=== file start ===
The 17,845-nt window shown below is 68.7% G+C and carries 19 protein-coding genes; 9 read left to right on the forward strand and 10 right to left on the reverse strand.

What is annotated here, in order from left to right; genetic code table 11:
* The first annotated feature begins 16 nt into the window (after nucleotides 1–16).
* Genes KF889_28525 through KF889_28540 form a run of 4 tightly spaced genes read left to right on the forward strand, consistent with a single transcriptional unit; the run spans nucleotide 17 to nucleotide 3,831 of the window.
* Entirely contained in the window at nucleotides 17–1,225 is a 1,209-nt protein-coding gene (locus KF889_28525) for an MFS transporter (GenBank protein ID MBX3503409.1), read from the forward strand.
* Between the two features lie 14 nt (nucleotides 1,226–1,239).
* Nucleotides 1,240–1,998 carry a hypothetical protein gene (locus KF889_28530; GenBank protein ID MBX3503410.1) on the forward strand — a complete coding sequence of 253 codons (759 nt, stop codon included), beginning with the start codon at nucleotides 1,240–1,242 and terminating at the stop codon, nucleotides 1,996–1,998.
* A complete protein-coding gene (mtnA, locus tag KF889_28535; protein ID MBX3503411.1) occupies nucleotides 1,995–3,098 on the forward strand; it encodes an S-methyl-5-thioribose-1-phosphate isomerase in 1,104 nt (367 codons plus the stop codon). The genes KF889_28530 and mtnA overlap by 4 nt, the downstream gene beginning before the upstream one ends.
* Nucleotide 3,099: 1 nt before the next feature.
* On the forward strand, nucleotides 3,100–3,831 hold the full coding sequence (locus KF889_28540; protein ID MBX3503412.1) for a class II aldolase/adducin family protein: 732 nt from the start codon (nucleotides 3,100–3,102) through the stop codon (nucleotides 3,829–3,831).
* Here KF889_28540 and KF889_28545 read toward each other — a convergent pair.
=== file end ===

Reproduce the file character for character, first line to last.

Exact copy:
The 17,845-nt window shown below is 68.7% G+C and carries 19 protein-coding genes; 9 read left to right on the forward strand and 10 right to left on the reverse strand.

What is annotated here, in order from left to right; genetic code table 11:
* The first annotated feature begins 16 nt into the window (after nucleotides 1–16).
* Genes KF889_28525 through KF889_28540 form a run of 4 tightly spaced genes read left to right on the forward strand, consistent with a single transcriptional unit; the run spans nucleotide 17 to nucleotide 3,831 of the window.
* Entirely contained in the window at nucleotides 17–1,225 is a 1,209-nt protein-coding gene (locus KF889_28525) for an MFS transporter (GenBank protein ID MBX3503409.1), read from the forward strand.
* Between the two features lie 14 nt (nucleotides 1,226–1,239).
* Nucleotides 1,240–1,998 carry a hypothetical protein gene (locus KF889_28530; GenBank protein ID MBX3503410.1) on the forward strand — a complete coding sequence of 253 codons (759 nt, stop codon included), beginning with the start codon at nucleotides 1,240–1,242 and terminating at the stop codon, nucleotides 1,996–1,998.
* A complete protein-coding gene (mtnA, locus tag KF889_28535; protein ID MBX3503411.1) occupies nucleotides 1,995–3,098 on the forward strand; it encodes an S-methyl-5-thioribose-1-phosphate isomerase in 1,104 nt (367 codons plus the stop codon). The genes KF889_28530 and mtnA overlap by 4 nt, the downstream gene beginning before the upstream one ends.
* Nucleotide 3,099: 1 nt before the next feature.
* On the forward strand, nucleotides 3,100–3,831 hold the full coding sequence (locus KF889_28540; protein ID MBX3503412.1) for a class II aldolase/adducin family protein: 732 nt from the start codon (nucleotides 3,100–3,102) through the stop codon (nucleotides 3,829–3,831).
* Here KF889_28540 and KF889_28545 read toward each other — a convergent pair.